Annually rising electricity costs are more and more increasing the interest for building-integrated photovoltaics as an ‘appealing’ solution to save energy and costs.
In relation to a comparable power plant with standard solar modules, previous Building-integrated photovoltaic (BiPV) projects implied a multiple of investment while failing most times in a cost-benefit analysis when based on the EEG’s feed-in tariff for solar power. Thus, solar building solutions gained a reputation as loss-makers. However, such general cost analysis did not consider – or if so to a very limited extend - the additional glass-specific benefits for building shells per se, such as climate protection, shading or security components. Thus, specific glass-glass modules only found their market as niche products. Furthermore, the majority of former BiPV projects had been realized as architectural highlights which prioritized the architectonical appeal of a solar façade in order to place a visible symbol for sustainability.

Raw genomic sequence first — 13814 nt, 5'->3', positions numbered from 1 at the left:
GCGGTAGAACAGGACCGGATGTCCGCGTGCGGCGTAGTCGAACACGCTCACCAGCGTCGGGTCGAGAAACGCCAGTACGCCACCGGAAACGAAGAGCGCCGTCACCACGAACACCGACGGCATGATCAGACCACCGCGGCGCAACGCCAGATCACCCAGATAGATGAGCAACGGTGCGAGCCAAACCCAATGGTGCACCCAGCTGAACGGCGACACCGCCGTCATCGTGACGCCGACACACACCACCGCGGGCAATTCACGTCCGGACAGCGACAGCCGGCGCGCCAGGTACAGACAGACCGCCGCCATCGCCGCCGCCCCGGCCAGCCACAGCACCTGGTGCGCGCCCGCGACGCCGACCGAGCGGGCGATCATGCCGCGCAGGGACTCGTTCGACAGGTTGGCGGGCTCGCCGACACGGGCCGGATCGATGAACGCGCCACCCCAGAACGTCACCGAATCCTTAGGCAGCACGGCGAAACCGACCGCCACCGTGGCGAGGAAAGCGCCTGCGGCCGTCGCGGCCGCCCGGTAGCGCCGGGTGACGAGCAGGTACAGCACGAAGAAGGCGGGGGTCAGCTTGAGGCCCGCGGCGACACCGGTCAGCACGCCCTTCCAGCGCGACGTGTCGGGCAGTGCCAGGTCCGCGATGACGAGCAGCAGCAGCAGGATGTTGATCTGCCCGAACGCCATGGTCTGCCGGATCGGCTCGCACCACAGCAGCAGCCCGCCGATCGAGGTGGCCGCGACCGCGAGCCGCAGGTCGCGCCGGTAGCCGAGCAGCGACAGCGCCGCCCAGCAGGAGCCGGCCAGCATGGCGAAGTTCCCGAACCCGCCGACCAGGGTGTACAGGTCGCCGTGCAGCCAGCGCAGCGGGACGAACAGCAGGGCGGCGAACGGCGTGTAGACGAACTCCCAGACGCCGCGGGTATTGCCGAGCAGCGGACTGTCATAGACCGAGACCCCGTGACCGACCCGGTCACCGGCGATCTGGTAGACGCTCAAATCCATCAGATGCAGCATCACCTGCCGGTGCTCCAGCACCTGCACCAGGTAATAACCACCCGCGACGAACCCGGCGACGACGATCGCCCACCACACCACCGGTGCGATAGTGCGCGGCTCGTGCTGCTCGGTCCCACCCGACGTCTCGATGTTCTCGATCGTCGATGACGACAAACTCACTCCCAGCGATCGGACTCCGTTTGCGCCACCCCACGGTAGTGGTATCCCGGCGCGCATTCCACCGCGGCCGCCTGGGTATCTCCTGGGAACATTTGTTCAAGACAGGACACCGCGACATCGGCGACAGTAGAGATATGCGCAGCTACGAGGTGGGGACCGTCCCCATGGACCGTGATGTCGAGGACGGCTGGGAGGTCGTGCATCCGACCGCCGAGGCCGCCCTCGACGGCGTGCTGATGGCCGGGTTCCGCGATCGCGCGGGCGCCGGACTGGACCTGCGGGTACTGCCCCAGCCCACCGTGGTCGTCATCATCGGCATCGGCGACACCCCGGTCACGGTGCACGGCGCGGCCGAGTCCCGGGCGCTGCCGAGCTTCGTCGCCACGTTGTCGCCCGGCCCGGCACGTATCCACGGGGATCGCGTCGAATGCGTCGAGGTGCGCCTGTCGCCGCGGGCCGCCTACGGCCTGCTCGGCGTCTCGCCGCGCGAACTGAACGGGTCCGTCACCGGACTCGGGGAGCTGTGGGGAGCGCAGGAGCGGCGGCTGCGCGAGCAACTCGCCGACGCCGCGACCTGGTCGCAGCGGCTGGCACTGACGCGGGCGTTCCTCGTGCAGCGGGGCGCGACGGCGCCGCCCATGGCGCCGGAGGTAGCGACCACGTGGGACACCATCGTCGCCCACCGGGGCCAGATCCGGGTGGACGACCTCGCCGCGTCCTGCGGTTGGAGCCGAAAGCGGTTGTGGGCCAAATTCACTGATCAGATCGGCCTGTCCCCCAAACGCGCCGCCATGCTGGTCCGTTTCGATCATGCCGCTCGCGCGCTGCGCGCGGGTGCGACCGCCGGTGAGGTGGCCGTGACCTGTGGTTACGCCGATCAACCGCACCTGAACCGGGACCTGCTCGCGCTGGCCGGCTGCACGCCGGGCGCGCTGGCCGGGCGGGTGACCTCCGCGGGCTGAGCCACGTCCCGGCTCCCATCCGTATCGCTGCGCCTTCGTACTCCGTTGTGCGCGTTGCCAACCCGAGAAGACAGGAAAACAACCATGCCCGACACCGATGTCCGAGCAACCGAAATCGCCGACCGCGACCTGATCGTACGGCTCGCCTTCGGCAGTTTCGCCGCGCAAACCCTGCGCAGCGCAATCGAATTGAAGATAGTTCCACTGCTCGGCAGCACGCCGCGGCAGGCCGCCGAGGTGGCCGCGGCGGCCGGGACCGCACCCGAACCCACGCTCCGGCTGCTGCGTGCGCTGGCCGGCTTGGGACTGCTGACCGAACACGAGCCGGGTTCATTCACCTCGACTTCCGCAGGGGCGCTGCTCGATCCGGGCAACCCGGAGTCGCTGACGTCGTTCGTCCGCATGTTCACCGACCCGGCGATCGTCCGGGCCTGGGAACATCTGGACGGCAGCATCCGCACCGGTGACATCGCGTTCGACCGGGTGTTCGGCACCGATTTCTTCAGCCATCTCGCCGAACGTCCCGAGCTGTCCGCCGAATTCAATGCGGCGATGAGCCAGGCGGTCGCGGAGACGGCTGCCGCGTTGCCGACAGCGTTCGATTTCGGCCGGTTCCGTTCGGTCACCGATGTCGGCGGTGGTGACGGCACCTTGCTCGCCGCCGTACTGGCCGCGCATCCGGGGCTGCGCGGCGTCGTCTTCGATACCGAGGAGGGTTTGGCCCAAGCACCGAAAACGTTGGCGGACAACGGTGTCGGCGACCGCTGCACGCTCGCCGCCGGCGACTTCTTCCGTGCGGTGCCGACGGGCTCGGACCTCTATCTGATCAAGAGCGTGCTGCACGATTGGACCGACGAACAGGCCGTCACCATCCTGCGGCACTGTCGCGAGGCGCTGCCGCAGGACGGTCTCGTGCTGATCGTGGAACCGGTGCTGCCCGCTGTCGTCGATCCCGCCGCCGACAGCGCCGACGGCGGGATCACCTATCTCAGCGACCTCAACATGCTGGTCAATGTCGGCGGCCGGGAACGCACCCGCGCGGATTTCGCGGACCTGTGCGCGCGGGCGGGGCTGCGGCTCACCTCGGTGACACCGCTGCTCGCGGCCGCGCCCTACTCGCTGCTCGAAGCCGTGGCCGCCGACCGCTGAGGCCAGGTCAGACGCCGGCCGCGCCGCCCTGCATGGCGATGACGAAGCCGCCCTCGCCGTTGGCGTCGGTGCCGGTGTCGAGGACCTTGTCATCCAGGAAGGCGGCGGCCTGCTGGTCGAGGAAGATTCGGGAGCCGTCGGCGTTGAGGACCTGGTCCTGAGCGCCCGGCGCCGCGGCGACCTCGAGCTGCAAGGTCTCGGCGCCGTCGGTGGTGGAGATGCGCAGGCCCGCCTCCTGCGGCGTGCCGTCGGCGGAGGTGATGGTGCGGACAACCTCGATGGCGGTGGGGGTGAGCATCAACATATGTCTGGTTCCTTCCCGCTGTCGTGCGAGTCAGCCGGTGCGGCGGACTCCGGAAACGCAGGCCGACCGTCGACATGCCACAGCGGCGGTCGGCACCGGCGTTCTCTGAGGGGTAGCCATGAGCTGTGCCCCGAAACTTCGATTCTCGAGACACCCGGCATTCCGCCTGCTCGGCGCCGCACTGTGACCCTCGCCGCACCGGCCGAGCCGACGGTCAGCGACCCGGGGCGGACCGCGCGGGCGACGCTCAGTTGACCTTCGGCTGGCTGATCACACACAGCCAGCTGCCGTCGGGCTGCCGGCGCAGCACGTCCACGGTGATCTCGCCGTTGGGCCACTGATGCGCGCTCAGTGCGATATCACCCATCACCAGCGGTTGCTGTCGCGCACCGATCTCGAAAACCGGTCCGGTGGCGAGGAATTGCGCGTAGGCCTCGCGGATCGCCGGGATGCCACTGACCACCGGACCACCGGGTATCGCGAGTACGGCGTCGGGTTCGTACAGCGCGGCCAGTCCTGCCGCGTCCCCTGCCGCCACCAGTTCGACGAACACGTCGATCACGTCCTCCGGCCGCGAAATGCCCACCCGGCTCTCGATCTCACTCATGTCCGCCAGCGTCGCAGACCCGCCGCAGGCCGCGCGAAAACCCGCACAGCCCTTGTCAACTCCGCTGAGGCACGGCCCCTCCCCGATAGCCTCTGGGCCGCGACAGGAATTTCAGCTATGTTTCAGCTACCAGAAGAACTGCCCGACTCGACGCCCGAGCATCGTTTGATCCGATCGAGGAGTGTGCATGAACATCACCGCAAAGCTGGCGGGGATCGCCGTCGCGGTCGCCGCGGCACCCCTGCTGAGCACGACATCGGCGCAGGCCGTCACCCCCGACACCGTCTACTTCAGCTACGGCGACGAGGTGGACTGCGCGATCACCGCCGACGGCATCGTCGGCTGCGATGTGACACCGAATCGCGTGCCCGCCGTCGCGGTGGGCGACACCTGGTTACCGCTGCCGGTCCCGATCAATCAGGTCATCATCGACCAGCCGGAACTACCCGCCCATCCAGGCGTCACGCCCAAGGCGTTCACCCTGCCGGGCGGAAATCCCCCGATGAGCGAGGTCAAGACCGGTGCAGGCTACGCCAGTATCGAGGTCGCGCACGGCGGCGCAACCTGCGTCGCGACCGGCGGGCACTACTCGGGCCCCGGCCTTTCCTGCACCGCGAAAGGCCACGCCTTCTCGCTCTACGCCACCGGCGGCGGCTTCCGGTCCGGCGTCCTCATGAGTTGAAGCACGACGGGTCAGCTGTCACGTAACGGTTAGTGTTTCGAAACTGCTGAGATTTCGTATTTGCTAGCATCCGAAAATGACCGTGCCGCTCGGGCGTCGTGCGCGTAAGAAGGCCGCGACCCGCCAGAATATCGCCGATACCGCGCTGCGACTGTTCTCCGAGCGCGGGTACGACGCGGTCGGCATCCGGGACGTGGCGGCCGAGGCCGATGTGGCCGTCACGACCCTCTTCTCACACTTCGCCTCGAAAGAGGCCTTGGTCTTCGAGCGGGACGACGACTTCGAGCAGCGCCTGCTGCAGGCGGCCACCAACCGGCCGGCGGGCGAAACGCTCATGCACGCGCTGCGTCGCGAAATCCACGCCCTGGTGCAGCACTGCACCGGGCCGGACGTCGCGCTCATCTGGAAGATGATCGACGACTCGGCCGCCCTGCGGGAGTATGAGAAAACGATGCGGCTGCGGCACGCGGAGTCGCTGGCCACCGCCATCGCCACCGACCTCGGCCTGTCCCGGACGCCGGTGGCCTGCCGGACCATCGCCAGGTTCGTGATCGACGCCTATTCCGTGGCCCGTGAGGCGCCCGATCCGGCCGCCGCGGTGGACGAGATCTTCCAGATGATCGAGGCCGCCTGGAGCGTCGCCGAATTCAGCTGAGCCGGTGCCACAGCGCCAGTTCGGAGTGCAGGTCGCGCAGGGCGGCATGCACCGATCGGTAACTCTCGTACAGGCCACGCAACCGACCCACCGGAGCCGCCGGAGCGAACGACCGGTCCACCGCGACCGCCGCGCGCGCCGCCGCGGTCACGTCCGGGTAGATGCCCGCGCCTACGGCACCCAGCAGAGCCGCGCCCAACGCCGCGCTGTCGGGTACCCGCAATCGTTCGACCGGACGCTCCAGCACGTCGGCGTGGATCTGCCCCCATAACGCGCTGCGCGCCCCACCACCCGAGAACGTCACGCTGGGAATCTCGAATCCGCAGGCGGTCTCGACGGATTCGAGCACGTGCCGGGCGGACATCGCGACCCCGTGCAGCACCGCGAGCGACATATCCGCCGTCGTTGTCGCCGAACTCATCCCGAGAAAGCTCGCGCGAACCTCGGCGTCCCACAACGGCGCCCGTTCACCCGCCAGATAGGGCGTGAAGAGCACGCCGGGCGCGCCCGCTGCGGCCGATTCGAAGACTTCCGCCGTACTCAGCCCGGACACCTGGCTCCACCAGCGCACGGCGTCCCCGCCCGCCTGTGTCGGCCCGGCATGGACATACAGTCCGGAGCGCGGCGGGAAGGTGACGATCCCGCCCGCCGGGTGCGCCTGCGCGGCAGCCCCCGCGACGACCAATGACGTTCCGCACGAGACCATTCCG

With the new ENEV 2021 regulations, Europe requires that in the future, all newly constructed buildings proof a neutral energy balance. Besides roofs, facades of large administration or residential buildings are providing a new opportunity as energy generators. Particularly with regard to the small-sized roofs of skyscrapers in city centers, façade surfaces represent a significant potential to generate a substantial amount of solar power.